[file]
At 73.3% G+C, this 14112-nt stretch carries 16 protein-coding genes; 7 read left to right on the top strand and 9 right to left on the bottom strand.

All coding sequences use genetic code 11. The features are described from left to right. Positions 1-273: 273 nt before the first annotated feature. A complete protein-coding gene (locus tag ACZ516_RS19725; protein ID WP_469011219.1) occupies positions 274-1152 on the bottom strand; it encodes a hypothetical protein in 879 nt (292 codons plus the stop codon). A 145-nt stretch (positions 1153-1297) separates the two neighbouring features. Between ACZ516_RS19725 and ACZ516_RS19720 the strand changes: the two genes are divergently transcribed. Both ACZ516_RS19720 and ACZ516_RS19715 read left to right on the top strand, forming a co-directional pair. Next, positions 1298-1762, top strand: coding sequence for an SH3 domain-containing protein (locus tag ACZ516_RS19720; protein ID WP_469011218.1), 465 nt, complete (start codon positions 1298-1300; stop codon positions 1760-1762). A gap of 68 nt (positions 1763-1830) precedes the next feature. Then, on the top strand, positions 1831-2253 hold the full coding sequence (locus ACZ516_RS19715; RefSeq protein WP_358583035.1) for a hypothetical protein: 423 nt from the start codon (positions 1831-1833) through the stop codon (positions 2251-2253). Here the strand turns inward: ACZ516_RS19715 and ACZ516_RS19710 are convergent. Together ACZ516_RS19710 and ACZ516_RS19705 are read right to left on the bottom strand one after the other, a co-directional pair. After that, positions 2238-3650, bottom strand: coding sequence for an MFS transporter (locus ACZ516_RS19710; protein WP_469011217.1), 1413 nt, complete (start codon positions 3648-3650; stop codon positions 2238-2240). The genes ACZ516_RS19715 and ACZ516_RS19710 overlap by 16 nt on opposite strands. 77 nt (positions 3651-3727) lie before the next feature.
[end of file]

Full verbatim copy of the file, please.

At 73.3% G+C, this 14112-nt stretch carries 16 protein-coding genes; 7 read left to right on the top strand and 9 right to left on the bottom strand.

All coding sequences use genetic code 11. The features are described from left to right. Positions 1-273: 273 nt before the first annotated feature. A complete protein-coding gene (locus tag ACZ516_RS19725; protein ID WP_469011219.1) occupies positions 274-1152 on the bottom strand; it encodes a hypothetical protein in 879 nt (292 codons plus the stop codon). A 145-nt stretch (positions 1153-1297) separates the two neighbouring features. Between ACZ516_RS19725 and ACZ516_RS19720 the strand changes: the two genes are divergently transcribed. Both ACZ516_RS19720 and ACZ516_RS19715 read left to right on the top strand, forming a co-directional pair. Next, positions 1298-1762, top strand: coding sequence for an SH3 domain-containing protein (locus tag ACZ516_RS19720; protein ID WP_469011218.1), 465 nt, complete (start codon positions 1298-1300; stop codon positions 1760-1762). A gap of 68 nt (positions 1763-1830) precedes the next feature. Then, on the top strand, positions 1831-2253 hold the full coding sequence (locus ACZ516_RS19715; RefSeq protein WP_358583035.1) for a hypothetical protein: 423 nt from the start codon (positions 1831-1833) through the stop codon (positions 2251-2253). Here the strand turns inward: ACZ516_RS19715 and ACZ516_RS19710 are convergent. Together ACZ516_RS19710 and ACZ516_RS19705 are read right to left on the bottom strand one after the other, a co-directional pair. After that, positions 2238-3650, bottom strand: coding sequence for an MFS transporter (locus ACZ516_RS19710; protein WP_469011217.1), 1413 nt, complete (start codon positions 3648-3650; stop codon positions 2238-2240). The genes ACZ516_RS19715 and ACZ516_RS19710 overlap by 16 nt on opposite strands. 77 nt (positions 3651-3727) lie before the next feature.